Curcumin is the principal active ingredient found in turmeric (Curcuma longa), a plant used in traditional Asian diets and herbal medicines. It is known to have a wide range of biological actions including antidepressant-like effects which have been observed in stress-induced depression models. This study was designed to investigate the antidepressant potential of curcumin in a non-induced model of depression. Moreover, since brain derived neurotrophic factor (BDNF) has been implicated in antidepressant effects of many drugs, we also evaluated the effects of curcumin on BDNF in the hippocampus. Adult male Wistar Kyoto (WKY) rats, a putative model of depression, were injected acutely or chronically (10 d) with 50, 100, and 200mg/kg curcumin. Open field locomotor activity (OFLA) and forced swim test (FST), a measure of helplessness, were measured 1 hour after acute and 18–20 hours after last chronic injection. Results showed a dose-dependent reduction of immobility in the FST by curcumin in both acute and chronic studies, without any significant effect on OFLA. The effect of higher chronic curcumin dose in FST was still evident a week later. Chronic curcumin also resulted in a dose-dependent increase in hippocampal BDNF. This data provides evidence for an antidepressant-like effect of curcumin, possibly through increased neurotrophic activity, in the WKY model of depression, and support the notion that curcumin may prove an effective and lasting natural antidepressant.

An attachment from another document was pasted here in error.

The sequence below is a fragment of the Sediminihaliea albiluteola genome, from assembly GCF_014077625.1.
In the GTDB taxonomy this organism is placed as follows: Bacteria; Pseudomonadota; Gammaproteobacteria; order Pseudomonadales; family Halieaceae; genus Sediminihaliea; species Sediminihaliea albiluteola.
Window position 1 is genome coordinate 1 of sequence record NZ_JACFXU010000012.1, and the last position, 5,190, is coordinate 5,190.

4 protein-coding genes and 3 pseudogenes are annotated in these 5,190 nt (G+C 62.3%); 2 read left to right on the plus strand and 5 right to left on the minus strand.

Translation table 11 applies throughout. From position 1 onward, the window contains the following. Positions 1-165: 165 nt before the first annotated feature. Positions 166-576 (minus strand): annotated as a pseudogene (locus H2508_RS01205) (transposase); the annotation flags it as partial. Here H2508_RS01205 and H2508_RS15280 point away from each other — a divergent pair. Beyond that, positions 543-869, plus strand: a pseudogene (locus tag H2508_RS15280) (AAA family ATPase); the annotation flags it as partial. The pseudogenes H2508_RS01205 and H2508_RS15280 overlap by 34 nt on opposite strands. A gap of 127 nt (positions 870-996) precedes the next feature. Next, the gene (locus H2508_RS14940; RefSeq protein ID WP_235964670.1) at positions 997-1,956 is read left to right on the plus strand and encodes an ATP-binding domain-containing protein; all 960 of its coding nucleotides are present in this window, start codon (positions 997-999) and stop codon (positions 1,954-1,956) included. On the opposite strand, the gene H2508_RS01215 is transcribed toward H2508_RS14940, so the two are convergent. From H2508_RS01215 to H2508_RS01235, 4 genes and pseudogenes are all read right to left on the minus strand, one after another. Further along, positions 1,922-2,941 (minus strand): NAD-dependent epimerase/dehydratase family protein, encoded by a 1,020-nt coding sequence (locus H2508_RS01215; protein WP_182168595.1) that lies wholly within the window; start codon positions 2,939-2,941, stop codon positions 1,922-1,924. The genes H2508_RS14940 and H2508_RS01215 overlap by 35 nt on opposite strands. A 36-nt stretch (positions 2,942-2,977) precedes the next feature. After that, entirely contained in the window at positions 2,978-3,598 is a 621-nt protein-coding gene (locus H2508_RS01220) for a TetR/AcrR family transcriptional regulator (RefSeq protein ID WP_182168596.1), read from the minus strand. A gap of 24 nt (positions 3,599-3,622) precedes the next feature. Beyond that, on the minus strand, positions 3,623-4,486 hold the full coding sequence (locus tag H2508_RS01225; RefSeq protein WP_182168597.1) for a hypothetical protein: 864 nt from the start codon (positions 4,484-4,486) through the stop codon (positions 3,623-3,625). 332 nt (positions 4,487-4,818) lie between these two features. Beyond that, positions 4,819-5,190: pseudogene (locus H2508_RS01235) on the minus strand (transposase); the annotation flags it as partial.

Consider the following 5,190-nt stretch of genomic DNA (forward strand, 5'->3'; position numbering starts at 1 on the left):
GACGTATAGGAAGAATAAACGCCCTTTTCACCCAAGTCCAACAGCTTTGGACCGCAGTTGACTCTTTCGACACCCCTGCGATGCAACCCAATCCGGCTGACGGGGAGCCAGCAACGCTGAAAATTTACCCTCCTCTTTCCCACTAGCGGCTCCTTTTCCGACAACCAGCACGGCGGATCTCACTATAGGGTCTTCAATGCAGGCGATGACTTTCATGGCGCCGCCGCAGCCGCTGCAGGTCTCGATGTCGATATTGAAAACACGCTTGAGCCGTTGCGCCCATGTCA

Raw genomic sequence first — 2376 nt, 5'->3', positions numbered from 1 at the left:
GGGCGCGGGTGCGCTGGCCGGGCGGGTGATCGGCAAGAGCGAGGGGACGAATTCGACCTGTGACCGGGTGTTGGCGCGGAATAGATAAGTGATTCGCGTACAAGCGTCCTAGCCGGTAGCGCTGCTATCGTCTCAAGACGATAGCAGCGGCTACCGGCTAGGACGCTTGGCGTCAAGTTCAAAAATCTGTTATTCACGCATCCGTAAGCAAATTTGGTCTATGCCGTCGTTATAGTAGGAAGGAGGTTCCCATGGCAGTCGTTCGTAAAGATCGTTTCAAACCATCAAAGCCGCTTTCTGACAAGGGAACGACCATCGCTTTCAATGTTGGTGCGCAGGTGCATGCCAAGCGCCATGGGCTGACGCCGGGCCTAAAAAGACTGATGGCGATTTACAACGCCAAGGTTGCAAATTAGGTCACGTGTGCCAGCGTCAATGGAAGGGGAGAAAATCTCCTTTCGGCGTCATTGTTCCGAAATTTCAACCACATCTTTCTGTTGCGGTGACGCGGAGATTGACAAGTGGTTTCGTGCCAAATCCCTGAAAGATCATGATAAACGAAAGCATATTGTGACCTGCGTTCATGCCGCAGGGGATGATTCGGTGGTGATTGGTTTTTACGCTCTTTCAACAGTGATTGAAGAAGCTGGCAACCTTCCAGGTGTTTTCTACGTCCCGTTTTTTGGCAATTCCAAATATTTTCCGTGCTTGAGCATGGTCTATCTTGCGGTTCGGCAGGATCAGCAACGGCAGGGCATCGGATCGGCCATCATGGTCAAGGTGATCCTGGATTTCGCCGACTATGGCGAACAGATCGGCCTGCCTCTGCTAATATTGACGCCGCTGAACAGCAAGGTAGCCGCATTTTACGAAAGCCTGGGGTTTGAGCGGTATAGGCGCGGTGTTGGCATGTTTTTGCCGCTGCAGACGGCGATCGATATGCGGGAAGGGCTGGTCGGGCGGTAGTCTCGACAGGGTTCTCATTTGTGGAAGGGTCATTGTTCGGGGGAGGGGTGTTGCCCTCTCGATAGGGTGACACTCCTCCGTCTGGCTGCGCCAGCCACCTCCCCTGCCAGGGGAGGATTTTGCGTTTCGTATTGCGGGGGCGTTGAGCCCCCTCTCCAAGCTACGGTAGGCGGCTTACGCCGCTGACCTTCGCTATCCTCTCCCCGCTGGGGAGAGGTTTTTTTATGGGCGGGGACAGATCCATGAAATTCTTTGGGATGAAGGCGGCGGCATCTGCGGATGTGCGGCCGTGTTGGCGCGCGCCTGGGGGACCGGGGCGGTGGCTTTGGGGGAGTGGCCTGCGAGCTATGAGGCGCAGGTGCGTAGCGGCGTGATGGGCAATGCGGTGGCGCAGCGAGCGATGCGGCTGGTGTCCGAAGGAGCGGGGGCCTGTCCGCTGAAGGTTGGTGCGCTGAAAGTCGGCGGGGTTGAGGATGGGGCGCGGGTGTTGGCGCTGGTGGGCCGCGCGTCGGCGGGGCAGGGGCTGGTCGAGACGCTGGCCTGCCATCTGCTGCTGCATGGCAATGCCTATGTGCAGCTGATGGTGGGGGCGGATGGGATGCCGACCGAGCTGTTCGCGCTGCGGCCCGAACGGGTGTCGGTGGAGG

doi:10.1016/j.bbr.2012.10.049
PMCID: PMC3525727  PMID: 23142609
21.  MC4-R signaling within the nucleus accumbens shell, but not the lateral hypothalamus, modulates ethanol palatability in rats 
Behavioural brain research  2012;239:51-54.
The Melanocortin (MC) system is one of the crucial neuropeptidergic systems that modulate energy balance. The roles of endogenous MC and MC-4 receptor (MC4-R) signaling within the hypothalamus in the control of homeostatic aspects of feeding are well established. Additional evidence points to a key role for the central MC system in ethanol consumption. Recently, we have shown that nucleus accumbens (NAc), but not lateral hypothalamic (LH), infusion of a selective MC4-R agonist decreases ethanol consumption. Given that MC signaling might contribute to non-homeostatic aspects of feeding within limbic circuits, we assessed here whether MC4-R signaling within the NAc and the lateral hypothalamus (LH) alters normal ingestive hedonic and/or aversive responses to ethanol in rats as measured by a taste reactivity test. Adult male Sprague-Dawley rats were given NAc- or LH- bilateral infusion of the selective MC4-R agonist cyclo (NH-CH2-CH2-CO-His-D-Phe-Arg-Trp-Glu)-NH2 (0, 0.75 or 1.5 µg/0.5µl/site) and following 30 min, the animals received 1 ml of ethanol solution (6% w/v) intraoral for 1 minute and aversive and hedonic behaviors were recorded. We found that NAc-, but not LH-administration, of a selective MC4-R agonist decreased total duration of hedonic reactions and significantly increased aversive reactions relative to saline-infused animals which support the hypothesis that MC signaling within the NAc may contribute to ethanol consumption by modulating non-homeostatic aspects (palatability) of intake.